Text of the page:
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Friday, March 29, 2013

Rktcr: Beta3 and the Paths Computer

I am discovering that deciding when to release a beta of Rktcr is all about balancing imperfections. There are the rough edges I know about -- e.g. the missing lab functions in previous betas, or the relatively thin writing in the scripts -- and the imperfections that my testers invariably find -- e.g. blank screens and crashes on Intel GPUs.

The first kind of imperfection slows me down -- makes me want to take longer between betas so I can add "just one more thing." But the existence of the second kind of imperfection pushes in the other direction. Adding many new features and then finding a bug gives one a much larger amount of code to review.

I'm releasing Beta3 because of both kinds of imperfection. I've added a significant new feature -- the paths computer -- and I think I've worked around or solved a few antialiasing bugs I introduced in Beta2.

The Paths Computer

If you are one of the lucky(?) few who have been playing Rktcr, you know that the world can be confusing. Infuriating even. The connections between zones are complicated, and the game doesn't provide a map. To be clear:

This is by design.

(And that's why the paths computer is off by default.)

However, if you want to give up on thinking for a while, you can turn that 'ol beast on and it will act like a GPS -- pointing you to the fastest path it knows of that wins the game. It draws on both the par times built into the levels and on any paths you've completed with the current team.

More Level Styling

It's getting to that point where I want to convince people that Rktcr is an interesting game. Which -- in part -- means prettying up the levels a bit. This beta includes a first pass on that styling, with a low-key green geode style going into all previously unstyled passage levels, and a (actually rather ugly) draft of a blueprint-y style going onto the challenge levels.

Planar Map Refinements

I wrote some planar map code a while back to help in translating SVGs (with their attendant annoying fill rules) into nice OpenGL-drawable meshes. I ended up working with integer coordinates in the map code because it makes things like exact line-side tests a heck of a lot more feasible.

Unfortunately, the kind of detail I was putting into sprites was running up against precision problems, leading to some jagged edges on small features. So I revisited the code and pushed my hacks just as far as I could. I think the results are good; however, sprites have about 40% higher polycount than before. Almost certainly something I will need to revisit ... again.

Friday, March 22, 2013

Rktcr: Beta2

Rktcr beta2 has been released to testers. Along with the improvements to path select mode and the additional costumes that I mentioned in my last post, this beta brings several changes (big and small) to rktcr.

I highlight the big visual changes below. One big change that isn't so easy to screenshot is that I've revised the controls. It used to be the case that one could either play with explicit time control (with keys to play/rewind) or with constantly-running time (with keys to adjust speed). Feedback from my testers (thanks folks!) indicates that nobody plays the second way; so I've removed continuously flowing time (I keep the keys, but now they adjust a speed multiplier for play/rewind). This means that -- for the first time ever -- you can rewind in slow motion; this is actually more useful than it would initially seem.

Memories Board

One of the most visible changes in this beta is the addition of the memories board. This notice board has scraps of paper posted for every cutscene you've seen, and allows you to re-watch them. It's not a core gameplay feature, but it's nice to have.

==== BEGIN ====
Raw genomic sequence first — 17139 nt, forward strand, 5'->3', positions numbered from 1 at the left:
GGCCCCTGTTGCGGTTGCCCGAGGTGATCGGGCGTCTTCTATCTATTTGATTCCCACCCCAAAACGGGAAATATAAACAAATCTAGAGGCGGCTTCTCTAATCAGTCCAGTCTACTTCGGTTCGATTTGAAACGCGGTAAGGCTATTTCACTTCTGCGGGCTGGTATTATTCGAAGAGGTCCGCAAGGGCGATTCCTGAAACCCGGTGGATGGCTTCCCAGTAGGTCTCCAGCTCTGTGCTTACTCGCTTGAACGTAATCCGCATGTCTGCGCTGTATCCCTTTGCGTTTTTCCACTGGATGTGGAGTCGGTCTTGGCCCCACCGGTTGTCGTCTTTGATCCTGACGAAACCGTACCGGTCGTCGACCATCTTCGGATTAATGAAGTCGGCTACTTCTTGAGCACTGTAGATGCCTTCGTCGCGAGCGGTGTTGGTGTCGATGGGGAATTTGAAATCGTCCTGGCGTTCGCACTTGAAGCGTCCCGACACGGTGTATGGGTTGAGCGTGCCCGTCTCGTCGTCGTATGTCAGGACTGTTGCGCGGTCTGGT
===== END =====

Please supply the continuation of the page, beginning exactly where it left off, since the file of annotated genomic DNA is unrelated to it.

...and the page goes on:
New Challenge Levels

I created four new medium-difficulty challenge levels "ledge", "bound", "levitate", and "checks." They aren't terribly devious, but they are certainly fun to figure out.

Gem Adjustments

Gems now draw in a sparkly way, have their final mineral names, and make a "ting" sound when picked up. Actually styling them based on their minerals remains for the next release.

Friday, March 15, 2013

Rktcr Update: Path Select Mode and Drawing Things

Rktcr continues to progress, though somewhat slower than last week, as I've been spending a fair amount of time on SIGBOVIK submissions.

My focus this week has been path select mode and the creation of additional content.

Path Select Mode

The draft of path select mode in beta0 and beta1 has a few glaring problems: it's hard to know when you are in path select mode when there are no paths available, it's tricky to tell which path you have selected when there are paths available, and it's unclear what the path you have selected actually does (i.e. where it goes, how long it takes, and if it gets gems).

Above, you see the updated path select mode. The selected path is now textured and animated -- it's really hard to miss with the extra motion cues. Additionally, the destination portal for the selected path is shown open, and the time (and any gems) for the path are displayed in the customary way in the upper left. I also added a very clear message for when there are no paths.


For the first time ever, the shorter characters are sporting costumes. I haven't made very many yet, but it's good to see them clothed. By the way, the above is from a mode that generates spirals of random characters -- I hacked it together a while back to make a box shot for Desura (which I hope to begin using to distribute my beta builds to testers).

I've also been doing some writing for rktcr -- I started a second plotline, and did some edits on the first based on tester feedback. This is harder to illustrate with a screenshot (and gives you less to discover when you play). Rest assured: it's happening.

Friday, March 8, 2013

Rktcr: Beta One

A productive week has elapsed since my release of the Rktcr's Beta Zero. I am pleased to be able to release Beta One to testers. In this post, I'll highlight the changes this week of effort has brought to Rktcr.

Overall, my todo list is shrinking and rktcr is getting better. I need to balance my time between refining graphics and gameplay and building new levels and sprites. This week skewed somewhat to the former, and I hope to skew my next week of work somewhat to the latter -- it would be great to get some costumes on those other two characters, for instance.

Challenge Files